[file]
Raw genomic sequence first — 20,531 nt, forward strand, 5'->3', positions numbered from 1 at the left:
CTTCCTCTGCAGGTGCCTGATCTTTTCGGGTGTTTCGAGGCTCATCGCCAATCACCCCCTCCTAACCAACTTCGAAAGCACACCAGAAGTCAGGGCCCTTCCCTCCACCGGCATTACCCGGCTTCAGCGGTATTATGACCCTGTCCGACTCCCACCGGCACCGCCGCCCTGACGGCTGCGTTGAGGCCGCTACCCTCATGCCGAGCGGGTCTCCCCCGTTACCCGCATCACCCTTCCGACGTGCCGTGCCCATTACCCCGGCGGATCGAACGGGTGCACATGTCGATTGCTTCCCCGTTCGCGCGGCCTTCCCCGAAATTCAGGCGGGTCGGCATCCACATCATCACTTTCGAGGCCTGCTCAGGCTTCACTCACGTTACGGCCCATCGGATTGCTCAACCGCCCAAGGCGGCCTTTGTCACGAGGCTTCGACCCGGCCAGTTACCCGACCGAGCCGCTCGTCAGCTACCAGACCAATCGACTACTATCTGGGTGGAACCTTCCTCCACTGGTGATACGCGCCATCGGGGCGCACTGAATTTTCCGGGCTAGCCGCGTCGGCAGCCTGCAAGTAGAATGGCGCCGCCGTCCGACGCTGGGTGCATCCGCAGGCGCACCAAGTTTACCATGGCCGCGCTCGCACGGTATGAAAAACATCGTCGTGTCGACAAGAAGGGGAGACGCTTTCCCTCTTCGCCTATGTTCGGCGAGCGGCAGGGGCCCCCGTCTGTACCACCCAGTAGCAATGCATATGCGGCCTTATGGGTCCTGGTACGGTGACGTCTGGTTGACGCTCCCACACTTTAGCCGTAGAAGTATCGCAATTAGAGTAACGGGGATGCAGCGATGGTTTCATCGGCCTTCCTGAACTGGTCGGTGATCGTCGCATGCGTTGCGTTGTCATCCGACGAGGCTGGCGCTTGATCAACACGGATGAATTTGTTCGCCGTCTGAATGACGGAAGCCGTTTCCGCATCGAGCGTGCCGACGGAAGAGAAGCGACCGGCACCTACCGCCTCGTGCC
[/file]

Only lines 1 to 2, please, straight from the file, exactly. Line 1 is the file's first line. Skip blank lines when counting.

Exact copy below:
Raw genomic sequence first — 20,531 nt, forward strand, 5'->3', positions numbered from 1 at the left:
CTTCCTCTGCAGGTGCCTGATCTTTTCGGGTGTTTCGAGGCTCATCGCCAATCACCCCCTCCTAACCAACTTCGAAAGCACACCAGAAGTCAGGGCCCTTCCCTCCACCGGCATTACCCGGCTTCAGCGGTATTATGACCCTGTCCGACTCCCACCGGCACCGCCGCCCTGACGGCTGCGTTGAGGCCGCTACCCTCATGCCGAGCGGGTCTCCCCCGTTACCCGCATCACCCTTCCGACGTGCCGTGCCCATTACCCCGGCGGATCGAACGGGTGCACATGTCGATTGCTTCCCCGTTCGCGCGGCCTTCCCCGAAATTCAGGCGGGTCGGCATCCACATCATCACTTTCGAGGCCTGCTCAGGCTTCACTCACGTTACGGCCCATCGGATTGCTCAACCGCCCAAGGCGGCCTTTGTCACGAGGCTTCGACCCGGCCAGTTACCCGACCGAGCCGCTCGTCAGCTACCAGACCAATCGACTACTATCTGGGTGGAACCTTCCTCCACTGGTGATACGCGCCATCGGGGCGCACTGAATTTTCCGGGCTAGCCGCGTCGGCAGCCTGCAAGTAGAATGGCGCCGCCGTCCGACGCTGGGTGCATCCGCAGGCGCACCAAGTTTACCATGGCCGCGCTCGCACGGTATGAAAAACATCGTCGTGTCGACAAGAAGGGGAGACGCTTTCCCTCTTCGCCTATGTTCGGCGAGCGGCAGGGGCCCCCGTCTGTACCACCCAGTAGCAATGCATATGCGGCCTTATGGGTCCTGGTACGGTGACGTCTGGTTGACGCTCCCACACTTTAGCCGTAGAAGTATCGCAATTAGAGTAACGGGGATGCAGCGATGGTTTCATCGGCCTTCCTGAACTGGTCGGTGATCGTCGCATGCGTTGCGTTGTCATCCGACGAGGCTGGCGCTTGATCAACACGGATGAATTTGTTCGCCGTCTGAATGACGGAAGCCGTTTCCGCATCGAGCGTGCCGACGGAAGAGAAGCGACCGGCACCTACCGCCTCGTGCC